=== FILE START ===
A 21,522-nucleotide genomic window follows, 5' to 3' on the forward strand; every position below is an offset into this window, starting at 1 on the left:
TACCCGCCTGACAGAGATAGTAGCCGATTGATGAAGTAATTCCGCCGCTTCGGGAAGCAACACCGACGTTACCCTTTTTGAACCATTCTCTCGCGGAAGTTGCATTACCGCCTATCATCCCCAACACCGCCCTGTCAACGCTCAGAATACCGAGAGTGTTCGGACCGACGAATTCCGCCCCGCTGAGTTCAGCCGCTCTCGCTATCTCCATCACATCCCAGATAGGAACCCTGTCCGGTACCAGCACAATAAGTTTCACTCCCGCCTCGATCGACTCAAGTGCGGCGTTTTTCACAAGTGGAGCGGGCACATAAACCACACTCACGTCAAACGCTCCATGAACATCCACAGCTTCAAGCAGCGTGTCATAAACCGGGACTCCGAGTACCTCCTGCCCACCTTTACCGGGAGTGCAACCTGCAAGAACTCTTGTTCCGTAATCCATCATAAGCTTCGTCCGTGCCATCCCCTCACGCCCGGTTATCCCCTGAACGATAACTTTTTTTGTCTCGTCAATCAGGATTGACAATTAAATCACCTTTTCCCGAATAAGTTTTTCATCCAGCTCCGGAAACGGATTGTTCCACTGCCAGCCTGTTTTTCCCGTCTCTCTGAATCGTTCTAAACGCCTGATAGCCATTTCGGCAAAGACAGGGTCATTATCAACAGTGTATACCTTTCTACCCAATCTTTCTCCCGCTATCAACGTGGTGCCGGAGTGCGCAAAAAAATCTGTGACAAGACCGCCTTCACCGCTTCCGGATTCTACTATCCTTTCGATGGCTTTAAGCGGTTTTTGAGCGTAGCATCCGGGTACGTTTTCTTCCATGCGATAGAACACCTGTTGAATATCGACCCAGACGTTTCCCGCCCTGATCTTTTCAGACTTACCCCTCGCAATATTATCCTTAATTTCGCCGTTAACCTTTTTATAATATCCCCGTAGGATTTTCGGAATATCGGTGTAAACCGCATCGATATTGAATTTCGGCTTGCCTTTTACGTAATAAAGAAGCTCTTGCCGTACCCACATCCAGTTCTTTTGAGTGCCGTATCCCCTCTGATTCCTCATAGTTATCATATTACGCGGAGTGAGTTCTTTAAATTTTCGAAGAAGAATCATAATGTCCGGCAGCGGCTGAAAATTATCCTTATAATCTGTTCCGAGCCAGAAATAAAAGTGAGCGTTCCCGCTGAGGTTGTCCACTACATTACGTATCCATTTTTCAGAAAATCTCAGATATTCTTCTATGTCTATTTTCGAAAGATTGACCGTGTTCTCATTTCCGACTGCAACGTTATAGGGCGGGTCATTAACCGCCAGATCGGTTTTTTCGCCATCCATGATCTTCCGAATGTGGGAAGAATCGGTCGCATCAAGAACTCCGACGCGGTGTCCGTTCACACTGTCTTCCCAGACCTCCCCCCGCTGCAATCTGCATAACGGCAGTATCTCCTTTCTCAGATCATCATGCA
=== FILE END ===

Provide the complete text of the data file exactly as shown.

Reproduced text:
A 21,522-nucleotide genomic window follows, 5' to 3' on the forward strand; every position below is an offset into this window, starting at 1 on the left:
TACCCGCCTGACAGAGATAGTAGCCGATTGATGAAGTAATTCCGCCGCTTCGGGAAGCAACACCGACGTTACCCTTTTTGAACCATTCTCTCGCGGAAGTTGCATTACCGCCTATCATCCCCAACACCGCCCTGTCAACGCTCAGAATACCGAGAGTGTTCGGACCGACGAATTCCGCCCCGCTGAGTTCAGCCGCTCTCGCTATCTCCATCACATCCCAGATAGGAACCCTGTCCGGTACCAGCACAATAAGTTTCACTCCCGCCTCGATCGACTCAAGTGCGGCGTTTTTCACAAGTGGAGCGGGCACATAAACCACACTCACGTCAAACGCTCCATGAACATCCACAGCTTCAAGCAGCGTGTCATAAACCGGGACTCCGAGTACCTCCTGCCCACCTTTACCGGGAGTGCAACCTGCAAGAACTCTTGTTCCGTAATCCATCATAAGCTTCGTCCGTGCCATCCCCTCACGCCCGGTTATCCCCTGAACGATAACTTTTTTTGTCTCGTCAATCAGGATTGACAATTAAATCACCTTTTCCCGAATAAGTTTTTCATCCAGCTCCGGAAACGGATTGTTCCACTGCCAGCCTGTTTTTCCCGTCTCTCTGAATCGTTCTAAACGCCTGATAGCCATTTCGGCAAAGACAGGGTCATTATCAACAGTGTATACCTTTCTACCCAATCTTTCTCCCGCTATCAACGTGGTGCCGGAGTGCGCAAAAAAATCTGTGACAAGACCGCCTTCACCGCTTCCGGATTCTACTATCCTTTCGATGGCTTTAAGCGGTTTTTGAGCGTAGCATCCGGGTACGTTTTCTTCCATGCGATAGAACACCTGTTGAATATCGACCCAGACGTTTCCCGCCCTGATCTTTTCAGACTTACCCCTCGCAATATTATCCTTAATTTCGCCGTTAACCTTTTTATAATATCCCCGTAGGATTTTCGGAATATCGGTGTAAACCGCATCGATATTGAATTTCGGCTTGCCTTTTACGTAATAAAGAAGCTCTTGCCGTACCCACATCCAGTTCTTTTGAGTGCCGTATCCCCTCTGATTCCTCATAGTTATCATATTACGCGGAGTGAGTTCTTTAAATTTTCGAAGAAGAATCATAATGTCCGGCAGCGGCTGAAAATTATCCTTATAATCTGTTCCGAGCCAGAAATAAAAGTGAGCGTTCCCGCTGAGGTTGTCCACTACATTACGTATCCATTTTTCAGAAAATCTCAGATATTCTTCTATGTCTATTTTCGAAAGATTGACCGTGTTCTCATTTCCGACTGCAACGTTATAGGGCGGGTCATTAACCGCCAGATCGGTTTTTTCGCCATCCATGATCTTCCGAATGTGGGAAGAATCGGTCGCATCAAGAACTCCGACGCGGTGTCCGTTCACACTGTCTTCCCAGACCTCCCCCCGCTGCAATCTGCATAACGGCAGTATCTCCTTTCTCAGATCATCATGCA